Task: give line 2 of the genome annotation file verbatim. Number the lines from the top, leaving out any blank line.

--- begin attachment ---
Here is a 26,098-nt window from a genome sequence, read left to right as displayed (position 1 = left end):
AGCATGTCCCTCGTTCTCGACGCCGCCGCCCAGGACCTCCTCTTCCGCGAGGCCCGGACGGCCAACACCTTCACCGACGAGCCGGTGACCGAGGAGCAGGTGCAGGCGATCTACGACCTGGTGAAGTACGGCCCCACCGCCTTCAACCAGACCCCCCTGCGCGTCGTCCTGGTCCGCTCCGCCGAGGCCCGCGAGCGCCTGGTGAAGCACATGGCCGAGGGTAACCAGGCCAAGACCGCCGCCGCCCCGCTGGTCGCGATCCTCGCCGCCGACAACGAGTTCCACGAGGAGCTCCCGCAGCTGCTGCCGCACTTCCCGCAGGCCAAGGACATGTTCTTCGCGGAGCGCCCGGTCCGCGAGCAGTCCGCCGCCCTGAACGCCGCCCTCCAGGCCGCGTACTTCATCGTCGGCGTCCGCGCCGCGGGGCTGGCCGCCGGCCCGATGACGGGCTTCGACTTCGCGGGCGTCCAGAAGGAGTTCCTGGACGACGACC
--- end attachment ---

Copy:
AGCATGTCCCTCGTTCTCGACGCCGCCGCCCAGGACCTCCTCTTCCGCGAGGCCCGGACGGCCAACACCTTCACCGACGAGCCGGTGACCGAGGAGCAGGTGCAGGCGATCTACGACCTGGTGAAGTACGGCCCCACCGCCTTCAACCAGACCCCCCTGCGCGTCGTCCTGGTCCGCTCCGCCGAGGCCCGCGAGCGCCTGGTGAAGCACATGGCCGAGGGTAACCAGGCCAAGACCGCCGCCGCCCCGCTGGTCGCGATCCTCGCCGCCGACAACGAGTTCCACGAGGAGCTCCCGCAGCTGCTGCCGCACTTCCCGCAGGCCAAGGACATGTTCTTCGCGGAGCGCCCGGTCCGCGAGCAGTCCGCCGCCCTGAACGCCGCCCTCCAGGCCGCGTACTTCATCGTCGGCGTCCGCGCCGCGGGGCTGGCCGCCGGCCCGATGACGGGCTTCGACTTCGCGGGCGTCCAGAAGGAGTTCCTGGACGACGACC